Reviews and notes
2008 Sundance, Chicago, Karlovy Vary, Moscow, Montreal, Stockholm, Goa
2009 Ourense (Audience Award), Bari
Veit Helmer’s inventive, allegorical comedy introduces us to Absurdistan, a once beautiful, now utterly desolate, land. In a water-starved village, two childhood sweethearts, Aya and Temelko, await the date (foretold by Aya’s grandmother) that a perfect celestial alignment will bless their first night of love. An intrepid inventor, Temelko plans to repair the aging water pipe, but the apathetic older men scoff at his designs. The women, fed up with the men’s inaction, take matters into their own hands and declare a strike. No water, no sex. The gender lines are drawn, reinforced with barbed wire, and our young lovers find themselves on opposite sides of a fast-escalating feud. The imprint of Helmer’s imagination is ubiquitous. He directs like a kid tearing through his toy chest. Mechanically obsessed, Helmer filters life through outlandish, homespun contraptions. If Aya’s first night of love is to elevate her soul, in Helmer's world, the flight comes courtesy of a rickety scrap-heap rocket atop rusty barrels of kerosene. Brilliantly satirical (here are villagers who build an elaborate aqueduct, and then collectively forget how it works), ever witty, and dipping self-reflexively into a myriad of cinematic styles, ABSURDISTAN
contains the signature theatricality of Helmer’s many shorts and earlier feature, Tuvalu
. It’s a philosophic parable that glides weightlessly along (no doubt suspended by pulleys and ropes hooked to a donkey).
— Sundance Film Festival 2008.
From the evidence at hand, German writer-director Veit Helmer isn’t much at home in his own country, having helmed productions in Bulgaria, Portugal, Japan and Kazakhstan. The globe-hopping filmmaker is best known for his magical 1999 comedy Tuvalu
, about romantic entanglements at a broken-down bathhouse in Eastern Europe. Helmer’s newest offering, the tonally similar ABSURDISTAN
, finds him back on the international scene — this time in the Eurasian nation of Azerbaijan. The result of this cinematic sojourn is an inordinately enjoyable throwback to ’90s cinema when the foreign/art house environment was filled with films that were cute, charming, exotic and slightly naughty.
is set in an unnamed village stuck on some isolated chunk of Caspian earth wedged between Central Asia, the Middle East and Mother Russia. This dusty, backwater town was once revered for its lovely maidens and virile men, who — according to local legend — fought off the Mongol hordes. But that was an awfully long time ago. Now the town is crumbling and forgotten — unlisted on any map and unclaimed by any nation. And the legendary Mongol-killing men? They’re all slovenly layabouts who leave the women to do the work. At least there’s still one lovely maiden, dark-eyed cutie Aya (Kristyna Malérová). Vying for her affections is lifelong suitor Temelko (Maximilian Mauff). Dorky but sincere, Temelko believes he and Aya are destined for one another because they share the same birthday.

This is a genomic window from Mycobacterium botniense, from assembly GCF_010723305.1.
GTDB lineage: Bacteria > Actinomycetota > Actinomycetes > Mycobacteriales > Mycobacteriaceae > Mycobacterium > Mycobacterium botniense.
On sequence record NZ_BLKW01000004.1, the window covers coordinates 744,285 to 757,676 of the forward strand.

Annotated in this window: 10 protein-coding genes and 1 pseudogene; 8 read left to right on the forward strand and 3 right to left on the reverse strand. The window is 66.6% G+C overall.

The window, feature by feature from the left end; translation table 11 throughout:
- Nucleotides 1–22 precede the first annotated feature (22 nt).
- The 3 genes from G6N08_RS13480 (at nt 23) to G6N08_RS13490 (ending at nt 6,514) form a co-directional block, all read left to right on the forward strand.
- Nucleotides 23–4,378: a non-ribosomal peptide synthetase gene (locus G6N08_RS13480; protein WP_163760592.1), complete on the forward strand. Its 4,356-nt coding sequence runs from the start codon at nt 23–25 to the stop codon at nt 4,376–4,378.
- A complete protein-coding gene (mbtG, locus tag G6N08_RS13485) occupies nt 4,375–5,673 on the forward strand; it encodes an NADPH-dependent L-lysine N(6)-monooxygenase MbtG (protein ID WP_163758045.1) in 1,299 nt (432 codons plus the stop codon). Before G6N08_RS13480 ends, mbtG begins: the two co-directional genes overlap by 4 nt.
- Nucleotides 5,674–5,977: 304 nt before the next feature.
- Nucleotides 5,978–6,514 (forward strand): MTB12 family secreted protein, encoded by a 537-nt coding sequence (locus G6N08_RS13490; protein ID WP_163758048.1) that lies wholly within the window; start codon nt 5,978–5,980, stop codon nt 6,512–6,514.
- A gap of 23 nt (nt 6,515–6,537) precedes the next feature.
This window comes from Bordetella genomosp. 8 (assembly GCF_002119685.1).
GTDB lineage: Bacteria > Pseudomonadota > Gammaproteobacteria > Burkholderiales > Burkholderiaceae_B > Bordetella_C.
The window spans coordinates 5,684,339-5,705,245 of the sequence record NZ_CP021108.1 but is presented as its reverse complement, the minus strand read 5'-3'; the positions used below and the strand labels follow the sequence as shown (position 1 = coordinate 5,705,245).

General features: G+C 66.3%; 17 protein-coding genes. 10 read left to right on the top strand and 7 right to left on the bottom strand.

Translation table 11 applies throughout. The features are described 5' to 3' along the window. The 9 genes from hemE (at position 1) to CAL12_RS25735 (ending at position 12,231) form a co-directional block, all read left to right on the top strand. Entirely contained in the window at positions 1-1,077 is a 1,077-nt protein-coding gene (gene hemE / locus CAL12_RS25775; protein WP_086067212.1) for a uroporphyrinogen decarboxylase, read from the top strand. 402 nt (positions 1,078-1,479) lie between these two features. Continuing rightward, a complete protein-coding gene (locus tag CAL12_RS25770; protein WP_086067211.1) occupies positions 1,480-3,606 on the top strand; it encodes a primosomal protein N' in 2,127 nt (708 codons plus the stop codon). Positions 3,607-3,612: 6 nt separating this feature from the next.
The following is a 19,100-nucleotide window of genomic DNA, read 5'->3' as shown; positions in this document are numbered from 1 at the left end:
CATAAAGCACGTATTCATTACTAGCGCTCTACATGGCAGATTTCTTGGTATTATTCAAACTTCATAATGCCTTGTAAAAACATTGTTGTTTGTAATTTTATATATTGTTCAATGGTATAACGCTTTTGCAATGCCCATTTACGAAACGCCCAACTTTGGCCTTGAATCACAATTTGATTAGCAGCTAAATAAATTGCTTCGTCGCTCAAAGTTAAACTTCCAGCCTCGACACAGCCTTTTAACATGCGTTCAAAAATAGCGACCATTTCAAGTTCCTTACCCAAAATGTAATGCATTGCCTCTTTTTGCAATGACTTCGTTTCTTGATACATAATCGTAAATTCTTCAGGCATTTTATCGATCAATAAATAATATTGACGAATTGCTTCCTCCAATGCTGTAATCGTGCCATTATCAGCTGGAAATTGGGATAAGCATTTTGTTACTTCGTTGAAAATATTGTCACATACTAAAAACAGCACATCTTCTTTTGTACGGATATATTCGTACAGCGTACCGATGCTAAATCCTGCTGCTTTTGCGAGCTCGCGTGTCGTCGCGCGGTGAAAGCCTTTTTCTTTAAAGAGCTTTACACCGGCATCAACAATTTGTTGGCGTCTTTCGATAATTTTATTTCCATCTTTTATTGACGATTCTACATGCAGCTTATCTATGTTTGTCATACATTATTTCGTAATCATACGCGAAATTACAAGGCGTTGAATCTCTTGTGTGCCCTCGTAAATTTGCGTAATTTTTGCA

Aya’s astrologically minded granny confirms the fated hookup but informs the would-be teenage lovers they cannot consummate their passion until the stars are right — a heavenly conjunction that won’t happen for another four years. Resigned to celibacy, Temelko joins the village’s other young people on a generational pilgrimage to the "big city" in hopes of absorbing enough knowledge to save their backwards burg from its various and sundry problems. Four years later, Temelko is the only one loyal enough (or dumb enough) to return home.
Unfortunately, life in the village has taken a turn for the worse. The town’s only water supply, an ancient pipeline from the mountains, has fallen into disrepair. None of the town’s male population is enterprising enough to fix the problem. With no recourse left to them, the village’s women borrow a page from ancient lit, pulling a Lysistrata
on the menfolk: No water, no sex. This puts poor Temelko in a hell of a bind. He’s only got one week to fulfill his astrological, sextacular destiny with Aya. That gives him just seven days to bring an end to this stubborn war of the sexes.
is clearly shot on a threadbare budget. There are a handful of logical gaps and a smattering of technical errors — evidence that maybe Helmer doesn’t run as tight a ship as perhaps he should. Plotwise, the whimsy-heavy script (courtesy of Helmer and two other contributors) stretches its thin allegory to near-ludicrous lengths (and still barely breaks the 88-minute barrier). In the end, though, it’s hard to begrudge this enjoyable folktale-as-film. If the words "nice" or "little" don’t sound like too much of an insult to you, then this nice, little indie comedy is the perfect antidote to the encroachment of summertime’s violent, crude, overproduced Hollywood-built blockbusters.
- Devin O’Leary, alibi.com, May 2009.
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